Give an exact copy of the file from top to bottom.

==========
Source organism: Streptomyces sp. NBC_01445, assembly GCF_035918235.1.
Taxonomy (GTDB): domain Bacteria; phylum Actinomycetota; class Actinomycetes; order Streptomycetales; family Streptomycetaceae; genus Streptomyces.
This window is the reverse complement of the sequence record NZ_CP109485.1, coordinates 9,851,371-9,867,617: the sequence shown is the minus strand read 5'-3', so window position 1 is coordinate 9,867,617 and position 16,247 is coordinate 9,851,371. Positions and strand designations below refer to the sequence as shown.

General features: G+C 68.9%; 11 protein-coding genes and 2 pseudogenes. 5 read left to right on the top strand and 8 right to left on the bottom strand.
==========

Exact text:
Source organism: Streptomyces sp. NBC_01445, assembly GCF_035918235.1.
Taxonomy (GTDB): domain Bacteria; phylum Actinomycetota; class Actinomycetes; order Streptomycetales; family Streptomycetaceae; genus Streptomyces.
This window is the reverse complement of the sequence record NZ_CP109485.1, coordinates 9,851,371-9,867,617: the sequence shown is the minus strand read 5'-3', so window position 1 is coordinate 9,867,617 and position 16,247 is coordinate 9,851,371. Positions and strand designations below refer to the sequence as shown.

General features: G+C 68.9%; 11 protein-coding genes and 2 pseudogenes. 5 read left to right on the top strand and 8 right to left on the bottom strand.